29 March 2023, Johannesburg – The Climate Justice Coalition (CJC) stands in solidarity with our neighbours in Malawi, Mozambique and Madagascar who have been devastated by Cyclone Freddy. It is deeply unjust that those who have contributed the least to the climate crisis are bearing the brunt of it.
Cyclone Freddy has surged through southern Africa since last February, intensifying a record seven times over, the highest accumulated cyclone energy. Floods and mudslides, triggered by the heavy rains, have killed almost 500 people in Malawi, Madagascar and Mozambique since the 11th of March.
Malawi’s President Lazarus Chakwera has declared a “state of disaster” in the country’s southern region and the commercial capital, Blantyre. Almost half a million people have been displaced in both Malawi and in Mozambique. Economic effects aside, the psychological and trauma effects of displacement and death are unprecedented. Recognising the need for the resilience of frontline sectors such as health and education, we support President Chakwera’s calls: “Once the rains subside we will need to help these families stand on their own two feet. We need roads, we need hospitals and schools. Otherwise we are in trouble”.
South Africa too is in two concurrent national states of disaster – one because of the persistent load shedding and the energy crisis and the other because of devastating floods and the climate crisis. The two are deeply interconnected because South Africa, as one of the world’s biggest polluters, is contributing to the climate crisis through its dysfunctional, highly coal-intensive energy system.
With these accumulated catastrophes, the region must take urgent climate action that seeks mitigation, adaptation and financing to enable a just transition. For the transition to be transformative, meaningful climate action must advance social, economic and environmental justice, and centre communities living at the intersections of multiple oppression and injustice.
While every country must do the work to avert catastrophic climate change, the African continent accounts for the smallest share of global greenhouse gas emissions at just 3.8% in contrast to the massive historical and present contribution of the Global North – although South Africa stands as an exception with its heavy contribution to the crisis.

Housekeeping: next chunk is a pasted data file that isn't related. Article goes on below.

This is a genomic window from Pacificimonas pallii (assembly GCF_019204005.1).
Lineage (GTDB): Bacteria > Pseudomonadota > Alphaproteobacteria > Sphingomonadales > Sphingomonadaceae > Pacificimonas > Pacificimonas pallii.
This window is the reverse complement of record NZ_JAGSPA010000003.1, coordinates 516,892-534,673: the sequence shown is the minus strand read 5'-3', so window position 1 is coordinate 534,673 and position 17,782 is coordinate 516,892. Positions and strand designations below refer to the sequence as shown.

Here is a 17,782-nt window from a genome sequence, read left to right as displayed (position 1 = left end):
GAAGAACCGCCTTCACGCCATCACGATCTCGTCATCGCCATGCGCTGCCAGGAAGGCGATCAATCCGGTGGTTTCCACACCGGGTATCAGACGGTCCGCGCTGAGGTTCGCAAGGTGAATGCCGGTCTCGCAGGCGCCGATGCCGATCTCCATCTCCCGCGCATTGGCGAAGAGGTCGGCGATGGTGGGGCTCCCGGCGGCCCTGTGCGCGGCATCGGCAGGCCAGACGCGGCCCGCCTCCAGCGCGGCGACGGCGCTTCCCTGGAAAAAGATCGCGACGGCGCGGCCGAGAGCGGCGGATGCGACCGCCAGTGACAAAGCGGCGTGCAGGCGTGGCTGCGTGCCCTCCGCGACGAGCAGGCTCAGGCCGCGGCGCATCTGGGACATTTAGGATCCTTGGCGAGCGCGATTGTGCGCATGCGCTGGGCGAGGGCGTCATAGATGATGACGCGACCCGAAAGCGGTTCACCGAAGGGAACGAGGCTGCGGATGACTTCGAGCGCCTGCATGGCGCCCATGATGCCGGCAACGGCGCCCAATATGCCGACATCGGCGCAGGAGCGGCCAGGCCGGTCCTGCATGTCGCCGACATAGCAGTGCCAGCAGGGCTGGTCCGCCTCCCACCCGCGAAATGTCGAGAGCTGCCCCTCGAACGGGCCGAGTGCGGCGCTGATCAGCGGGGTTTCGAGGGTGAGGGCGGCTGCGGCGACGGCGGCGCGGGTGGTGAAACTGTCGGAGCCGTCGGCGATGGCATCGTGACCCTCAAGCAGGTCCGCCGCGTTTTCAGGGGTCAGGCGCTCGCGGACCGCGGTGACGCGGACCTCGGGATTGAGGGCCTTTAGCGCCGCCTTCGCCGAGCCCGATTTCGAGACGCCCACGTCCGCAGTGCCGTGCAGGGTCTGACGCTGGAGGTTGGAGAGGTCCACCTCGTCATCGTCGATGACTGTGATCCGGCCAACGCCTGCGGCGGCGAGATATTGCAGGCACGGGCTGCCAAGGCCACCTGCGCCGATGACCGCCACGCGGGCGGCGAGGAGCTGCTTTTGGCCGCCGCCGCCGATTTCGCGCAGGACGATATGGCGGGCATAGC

As the perpetrators of the climate crisis, high-income countries must with speed comply with international climate obligations to provide technological and financial support to low and middle income countries. It is a moral responsibility for Global North countries to provide support in the form of grants and highly concessional loans, not as charity, but as reparations for past harms, and enable the most vulnerable countries to recover their loss and damages, and build adaptive and resilient systems for future climate hazards.
Climate change intensifies cyclones. As the earth becomes warmer, tropical cyclones will last longer. With tropical oceans getting warmer, regions such as the Mozambique Channel are also getting warmer, meaning conditions are becoming generally more favourable to maintain tropical cyclones. The latest Intergovernmental Panel on Climate Change (IPCC) Report warns that global warming this century will exceed an agreed 1.5°C limit without drastic and immediate cuts in greenhouse gas emissions. To remedy this, we must accelerate phasing out fossil fuels. The CJC’s Green New Eskom campaign calls for a rapid and just transition to a more socially-owned, renewable energy powered economy, providing clean, safe, and affordable energy for all, with no worker and community left behind in the transition.
As with the KZN floods, warnings about Cyclone Freddy were issued as it approached Malawi and Mozambique. In the short term, people have few options and limited means to respond. The long-term response is climate adaptation. Southern African governments must make climate adaptation a priority, and invest heavily in it, rather than leaving people vulnerable through austerity politics. People must be given a better life on safer land. Living along steep slopes where mudslides occur in informal housing renders them vulnerable to climate change.
Like any disaster, the climate crisis presents an opportunity for innovation, for transforming all aspects of society — how we make use of the land, how we build houses, grow food, transport goods, and power our economies. With cooperation between all sectors of society including government, businesses, academia, civil society and youth, we can create a green and just future, diminishing suffering and restoring the harmony between people and planet.
Issued by the Secretariat of the Climate Justice Coalition
Shaazia Ebrahim firstname.lastname@example.org | +27833202255